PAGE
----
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Navy launches official investigation into Chattanooga attack

A memorial stands outside of the Armed Forces Recruiting Center Chattanooga on Aug. 13, 2015.

JUSTIN WOLPERT/U.S. NAVY

By SHELLY BRADBURY | Chattanooga Times/Free Press, Tenn. (Tribune News Service) | Published: August 29, 2015

The July 16 shooting at the U.S. Naval and Marine Reserve Center in Chattanooga could change security at similar Navy sites across the nation. The Navy is investigating everything from the site's layout to the policies that govern how personnel respond to such attacks, a Navy spokesman said Friday.

The Navy began the official investigation into the Chattanooga attack on Aug. 11, said Capt. Jack Hanzlik, Fleet Forces Command public affairs officer. The first report should be finished by the end of September, he said. The Navy's team of 20 people, led by Rear Adm. Frank Morneau, also will look at how well the Navy communicated with law enforcement and medical responders, and how survivors and victims were supported during and after the attack.

The investigation is meant to ensure Navy personnel have adequate protection, Hanzlik said.

"The recommendations from procedure, policy and regulations as well as infrastructure changes, could impact facilities Navywide," he said. "Chattanooga is not co-located on a large military base, and so, because of that uniqueness, this would have potential implications for other similar facilities."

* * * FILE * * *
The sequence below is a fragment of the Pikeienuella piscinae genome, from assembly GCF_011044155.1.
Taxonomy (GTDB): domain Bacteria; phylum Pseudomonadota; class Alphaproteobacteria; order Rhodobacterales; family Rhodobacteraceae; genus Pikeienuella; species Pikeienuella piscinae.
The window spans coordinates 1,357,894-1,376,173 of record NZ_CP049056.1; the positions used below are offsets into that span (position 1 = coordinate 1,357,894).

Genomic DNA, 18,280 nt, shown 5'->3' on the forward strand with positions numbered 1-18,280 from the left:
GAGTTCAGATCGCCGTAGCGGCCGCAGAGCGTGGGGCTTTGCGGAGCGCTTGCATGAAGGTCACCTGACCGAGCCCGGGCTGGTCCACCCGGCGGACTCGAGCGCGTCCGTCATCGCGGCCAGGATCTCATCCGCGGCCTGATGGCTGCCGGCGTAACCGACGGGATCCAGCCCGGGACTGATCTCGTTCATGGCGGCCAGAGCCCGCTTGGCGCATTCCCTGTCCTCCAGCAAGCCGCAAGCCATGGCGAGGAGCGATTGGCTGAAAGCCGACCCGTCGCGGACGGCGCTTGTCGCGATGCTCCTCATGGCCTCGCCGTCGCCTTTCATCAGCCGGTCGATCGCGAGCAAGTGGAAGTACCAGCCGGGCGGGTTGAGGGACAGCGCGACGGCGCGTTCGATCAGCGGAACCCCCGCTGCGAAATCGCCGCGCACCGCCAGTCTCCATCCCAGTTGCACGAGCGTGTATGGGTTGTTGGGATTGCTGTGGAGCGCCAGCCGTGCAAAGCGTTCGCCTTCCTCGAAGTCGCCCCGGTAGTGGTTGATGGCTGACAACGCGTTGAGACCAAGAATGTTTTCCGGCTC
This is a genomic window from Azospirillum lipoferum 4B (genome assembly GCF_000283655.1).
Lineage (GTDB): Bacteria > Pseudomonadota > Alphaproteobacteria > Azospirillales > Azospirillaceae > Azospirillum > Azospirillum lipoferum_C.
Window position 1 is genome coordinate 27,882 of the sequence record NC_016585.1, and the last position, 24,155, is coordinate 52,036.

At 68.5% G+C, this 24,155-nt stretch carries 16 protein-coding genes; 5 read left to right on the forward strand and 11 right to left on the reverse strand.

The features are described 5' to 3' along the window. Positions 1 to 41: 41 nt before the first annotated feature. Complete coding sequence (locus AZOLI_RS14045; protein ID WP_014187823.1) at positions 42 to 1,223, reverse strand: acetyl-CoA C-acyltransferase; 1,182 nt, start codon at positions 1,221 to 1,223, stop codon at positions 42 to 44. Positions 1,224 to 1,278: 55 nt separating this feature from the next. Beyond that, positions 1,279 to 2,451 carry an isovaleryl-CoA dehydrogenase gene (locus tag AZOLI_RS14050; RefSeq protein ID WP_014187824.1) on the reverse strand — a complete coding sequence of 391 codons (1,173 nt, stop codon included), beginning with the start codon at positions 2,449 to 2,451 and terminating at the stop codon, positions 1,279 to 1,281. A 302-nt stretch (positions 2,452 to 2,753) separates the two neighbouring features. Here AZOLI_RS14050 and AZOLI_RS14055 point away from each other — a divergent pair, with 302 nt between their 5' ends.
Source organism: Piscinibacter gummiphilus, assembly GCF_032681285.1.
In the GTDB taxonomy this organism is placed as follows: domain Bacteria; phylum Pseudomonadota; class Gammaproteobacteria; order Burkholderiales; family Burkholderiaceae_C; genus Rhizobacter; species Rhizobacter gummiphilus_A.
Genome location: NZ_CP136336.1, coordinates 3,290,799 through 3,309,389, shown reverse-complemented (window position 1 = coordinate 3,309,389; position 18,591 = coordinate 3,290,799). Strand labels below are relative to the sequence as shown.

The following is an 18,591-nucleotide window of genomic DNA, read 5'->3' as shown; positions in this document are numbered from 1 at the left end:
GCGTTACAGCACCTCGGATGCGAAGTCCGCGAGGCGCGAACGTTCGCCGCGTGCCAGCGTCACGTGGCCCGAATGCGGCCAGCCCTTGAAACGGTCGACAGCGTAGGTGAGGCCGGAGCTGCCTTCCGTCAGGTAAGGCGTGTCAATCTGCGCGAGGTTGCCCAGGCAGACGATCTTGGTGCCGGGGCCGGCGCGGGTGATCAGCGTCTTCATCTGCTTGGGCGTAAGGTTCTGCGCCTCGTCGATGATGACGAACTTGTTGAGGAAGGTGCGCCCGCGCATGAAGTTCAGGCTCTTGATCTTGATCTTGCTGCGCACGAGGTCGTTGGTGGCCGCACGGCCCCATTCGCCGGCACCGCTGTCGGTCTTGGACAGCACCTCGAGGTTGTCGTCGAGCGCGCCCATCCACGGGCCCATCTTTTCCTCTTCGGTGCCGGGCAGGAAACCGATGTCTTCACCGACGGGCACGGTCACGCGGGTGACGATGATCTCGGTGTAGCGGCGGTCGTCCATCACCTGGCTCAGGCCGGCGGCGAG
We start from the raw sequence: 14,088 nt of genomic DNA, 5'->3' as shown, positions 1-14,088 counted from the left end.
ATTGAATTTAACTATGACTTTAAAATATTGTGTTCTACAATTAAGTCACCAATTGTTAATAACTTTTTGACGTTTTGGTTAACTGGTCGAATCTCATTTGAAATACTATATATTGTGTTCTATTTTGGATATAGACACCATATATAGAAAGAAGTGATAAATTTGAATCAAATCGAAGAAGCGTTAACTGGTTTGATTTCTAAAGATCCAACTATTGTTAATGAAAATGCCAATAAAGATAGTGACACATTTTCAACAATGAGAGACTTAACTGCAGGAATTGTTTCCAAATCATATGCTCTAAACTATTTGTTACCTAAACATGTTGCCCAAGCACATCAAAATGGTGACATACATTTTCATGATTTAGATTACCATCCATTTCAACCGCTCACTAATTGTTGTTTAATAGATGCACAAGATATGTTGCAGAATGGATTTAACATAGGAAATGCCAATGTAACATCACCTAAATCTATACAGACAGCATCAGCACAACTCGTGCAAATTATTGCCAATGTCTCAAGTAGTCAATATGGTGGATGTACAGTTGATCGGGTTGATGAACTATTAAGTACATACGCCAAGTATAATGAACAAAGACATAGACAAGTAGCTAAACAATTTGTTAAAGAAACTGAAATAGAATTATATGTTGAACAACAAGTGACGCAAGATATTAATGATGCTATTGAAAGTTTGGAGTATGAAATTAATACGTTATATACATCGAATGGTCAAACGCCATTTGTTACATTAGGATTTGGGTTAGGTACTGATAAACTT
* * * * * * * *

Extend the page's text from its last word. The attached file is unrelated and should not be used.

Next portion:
Gunman Mohammad Youssef Abdulazeez, 24, killed four U.S. Marines and mortally wounded a Navy specialist when he stormed the site off Amnicola Highway.

The attack set off a national debate about whether members of the military should be armed while on U.S. soil, especially after the site's commanding officer, Lt. Cmdr. Tim White, confirmed he used a personal firearm to shoot at Abdulazeez as the attacker ran toward the building.

Hanzlik said the Navy's investigation will consider all the facts relating to the incident, but he declined to comment specifically on the use of personal firearms.

State and national officials have already taken some steps to revise security policies in the wake of the attack. After the Navy team's first report is finished in September, it will go through several review processes, Hanzlik said.

Meanwhile, Paul Stone, a spokesman for the Armed Forces medical examiner, confirmed Friday that Abdulazeez's body has been returned to his family after it was examined at Dover Air Force Base in Delaware.

Stone could not say when Abdulazeez's body was released.

Investigators with the FBI have confirmed that Abdulazeez was shot dead by Chattanooga police, but have not said how many times he was shot or where he was hit.

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